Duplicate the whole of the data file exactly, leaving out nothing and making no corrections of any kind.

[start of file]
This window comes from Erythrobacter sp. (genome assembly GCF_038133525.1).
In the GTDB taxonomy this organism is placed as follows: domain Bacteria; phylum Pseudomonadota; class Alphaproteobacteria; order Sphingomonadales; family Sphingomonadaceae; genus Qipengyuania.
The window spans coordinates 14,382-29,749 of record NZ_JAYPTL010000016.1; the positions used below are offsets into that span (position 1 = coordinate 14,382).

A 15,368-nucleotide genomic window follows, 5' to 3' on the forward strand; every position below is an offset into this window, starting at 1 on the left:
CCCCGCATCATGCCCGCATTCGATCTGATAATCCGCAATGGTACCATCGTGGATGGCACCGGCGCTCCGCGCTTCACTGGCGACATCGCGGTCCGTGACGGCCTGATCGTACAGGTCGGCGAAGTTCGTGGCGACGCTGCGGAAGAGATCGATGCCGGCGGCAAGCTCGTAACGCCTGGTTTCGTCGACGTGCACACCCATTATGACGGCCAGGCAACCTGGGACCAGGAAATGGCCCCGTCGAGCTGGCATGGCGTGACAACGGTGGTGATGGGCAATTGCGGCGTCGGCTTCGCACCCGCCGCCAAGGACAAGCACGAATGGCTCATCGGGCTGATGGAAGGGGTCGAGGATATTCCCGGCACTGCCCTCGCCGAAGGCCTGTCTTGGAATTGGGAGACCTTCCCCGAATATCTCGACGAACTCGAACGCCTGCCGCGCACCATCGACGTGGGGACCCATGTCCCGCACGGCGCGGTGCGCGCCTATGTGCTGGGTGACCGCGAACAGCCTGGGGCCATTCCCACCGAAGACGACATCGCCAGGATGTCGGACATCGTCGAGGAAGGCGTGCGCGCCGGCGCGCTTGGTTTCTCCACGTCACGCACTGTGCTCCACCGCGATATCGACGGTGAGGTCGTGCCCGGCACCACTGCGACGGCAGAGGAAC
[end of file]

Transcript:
This window comes from Erythrobacter sp. (genome assembly GCF_038133525.1).
In the GTDB taxonomy this organism is placed as follows: domain Bacteria; phylum Pseudomonadota; class Alphaproteobacteria; order Sphingomonadales; family Sphingomonadaceae; genus Qipengyuania.
The window spans coordinates 14,382-29,749 of record NZ_JAYPTL010000016.1; the positions used below are offsets into that span (position 1 = coordinate 14,382).

A 15,368-nucleotide genomic window follows, 5' to 3' on the forward strand; every position below is an offset into this window, starting at 1 on the left:
CCCCGCATCATGCCCGCATTCGATCTGATAATCCGCAATGGTACCATCGTGGATGGCACCGGCGCTCCGCGCTTCACTGGCGACATCGCGGTCCGTGACGGCCTGATCGTACAGGTCGGCGAAGTTCGTGGCGACGCTGCGGAAGAGATCGATGCCGGCGGCAAGCTCGTAACGCCTGGTTTCGTCGACGTGCACACCCATTATGACGGCCAGGCAACCTGGGACCAGGAAATGGCCCCGTCGAGCTGGCATGGCGTGACAACGGTGGTGATGGGCAATTGCGGCGTCGGCTTCGCACCCGCCGCCAAGGACAAGCACGAATGGCTCATCGGGCTGATGGAAGGGGTCGAGGATATTCCCGGCACTGCCCTCGCCGAAGGCCTGTCTTGGAATTGGGAGACCTTCCCCGAATATCTCGACGAACTCGAACGCCTGCCGCGCACCATCGACGTGGGGACCCATGTCCCGCACGGCGCGGTGCGCGCCTATGTGCTGGGTGACCGCGAACAGCCTGGGGCCATTCCCACCGAAGACGACATCGCCAGGATGTCGGACATCGTCGAGGAAGGCGTGCGCGCCGGCGCGCTTGGTTTCTCCACGTCACGCACTGTGCTCCACCGCGATATCGACGGTGAGGTCGTGCCCGGCACCACTGCGACGGCAGAGGAAC